I suspect that in two years, 10.14, you'll have to upgrade as Apple won't accept apps from 10.11 any more.
Just my $0.02 : I'm still on 10.9.5 and able to work with it !
I must admit that I have some external drives with most recent OS, just in case ...
I must also admit that I don't do iOS, as if it was the case I would be under 10.11
No issues with macOS Sierra, Xojo or code signing our apps and installers. That said, with new operating system releases, we do not upgrade, we do clean installs. We do the same for new releases of Windows and Ubuntu. It's a bit more short-term effort but we avoid the long-term problems resulting from upgrades that are incomplete or buggy. Consider the complexity of upgrading an operating system and all the things that can be missed or go wrong. For our systems and those of our clients, clean installs are generally more stable than those that have been upgraded.
@FrederickRoller No issues with macOS Sierra, Xojo or code signing our apps and installers. That said, with new operating system releases, we do not upgrade, we do clean installs. We do the same for new releases of Windows and Ubuntu. It's a bit more short-term effort but we avoid the long-term problems resulting from upgrades that are incomplete or buggy. Consider the complexity of upgrading an operating system and all the things that can be missed or go wrong. For our systems and those of our clients, clean installs are generally more stable than those that have been upgraded.
Admittedly not everyone had problems with Sierra, but there appears to be a large volume that does (not a scientific test, just based upon noise levels observed in various Mac orientated forums).
@FrederickRoller No issues with macOS Sierra
They're there, you just don't do anything that shows them. Like the whole PDF debacle https://tidbits.com/article/16966 , which according to one dev I've spoken to, some of the issues are still are not fixed in 10.12.5!
PDF - How the hell could they screw up PDF, they've only been working on PDF for 20 odd years? The answer is that you don't need that functionality on a Phone...
Or the performance issues reported on this very forum.
Sorry... Going outside for a bit.
@Sam R Like the whole PDF debacle
“They” waste their time to modify the download UI report (rect on a version, round on another), changing the way the click in the zoom round button (windows) works, etc.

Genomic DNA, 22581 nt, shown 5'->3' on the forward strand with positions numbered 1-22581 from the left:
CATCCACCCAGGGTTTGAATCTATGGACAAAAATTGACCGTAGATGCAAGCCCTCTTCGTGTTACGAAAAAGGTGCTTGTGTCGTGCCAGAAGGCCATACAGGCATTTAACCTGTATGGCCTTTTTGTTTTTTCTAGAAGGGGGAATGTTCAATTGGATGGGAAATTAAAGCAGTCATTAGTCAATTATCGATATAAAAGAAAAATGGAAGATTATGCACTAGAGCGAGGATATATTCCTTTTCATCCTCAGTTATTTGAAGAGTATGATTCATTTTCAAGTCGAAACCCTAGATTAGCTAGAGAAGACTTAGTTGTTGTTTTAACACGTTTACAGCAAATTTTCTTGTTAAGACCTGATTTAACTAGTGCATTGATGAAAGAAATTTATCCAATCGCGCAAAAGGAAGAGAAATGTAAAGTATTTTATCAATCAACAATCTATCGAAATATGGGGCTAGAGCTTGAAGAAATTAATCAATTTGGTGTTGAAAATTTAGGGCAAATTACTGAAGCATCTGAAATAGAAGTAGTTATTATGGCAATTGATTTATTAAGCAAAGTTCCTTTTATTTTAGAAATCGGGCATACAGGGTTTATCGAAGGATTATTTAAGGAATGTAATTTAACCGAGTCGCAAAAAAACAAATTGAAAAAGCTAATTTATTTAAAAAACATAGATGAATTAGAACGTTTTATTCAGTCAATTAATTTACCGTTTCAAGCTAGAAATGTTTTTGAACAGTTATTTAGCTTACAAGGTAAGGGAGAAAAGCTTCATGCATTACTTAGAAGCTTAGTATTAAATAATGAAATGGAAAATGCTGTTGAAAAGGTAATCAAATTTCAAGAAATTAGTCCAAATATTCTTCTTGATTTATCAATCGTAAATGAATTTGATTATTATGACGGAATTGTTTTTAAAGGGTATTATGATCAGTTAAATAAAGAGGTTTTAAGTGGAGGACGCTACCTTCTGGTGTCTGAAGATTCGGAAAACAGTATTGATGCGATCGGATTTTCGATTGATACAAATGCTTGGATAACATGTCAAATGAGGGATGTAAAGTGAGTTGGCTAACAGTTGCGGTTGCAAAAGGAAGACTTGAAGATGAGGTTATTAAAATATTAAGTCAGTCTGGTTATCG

All of that - and much more - at detaching a bunch of engineers at the last minute to do the job…
But all of that are just guesses since I do not works there and so I do not know what happens.
Worse: the PDF troubles will probably not be in Sierra, but more certainly in the next macOS version (starting in next June ?).
@Emile S All of that - and much more - at detaching a bunch of engineers at the last minute to do the job…
Which is pretty much in tune with what people are saying; Apple have no product teams anymore. They have one design team; who spend upto 9 months a year working on the next iPhone, then the remaining 3 months is left to tickle the other products.
Without dedicated product teams, how can one expect products to flourish?
@Emile S Worse: the PDF troubles will probably not be in Sierra, but more certainly in the next macOS version (starting in next June ?).
I hope not; I truly hope that Apple is actually listening and paying attention to growing unsatisfaction across their products. Sadly I hear a lot of talk from VPs, but as of yet am still waiting to see some solid evidence that Apple are going to focus on products rather than profit.
@Sam R Without dedicated product teams, how can one expect products to flourish?
I saw that in the 1988-1992: some engineers had a "second job" and were working on another product when they had time.
First hand information.
I still not have information and this is only guess:
IMHO: if the engineers comes with a solution (in the PDF area) say in late May (or so), they will probably roll in these changes in a full OS number (vs a dot something).
I also saw that in the past, but for a minor bug I reported.
@Sam R Admittedly not everyone had problems with Sierra, but there appears to be a large volume that does (not a scientific test, just based upon noise levels observed in various Mac orientated forums).
There does seem to be more noise in recent years after new releases of OS X / macOS. Perhaps it's due to Apple's shift in focus to all things iOS and the world's shift from desktop and laptop computers to tablets and smartphones. We may never see OS X / macOS get the attention that it used to.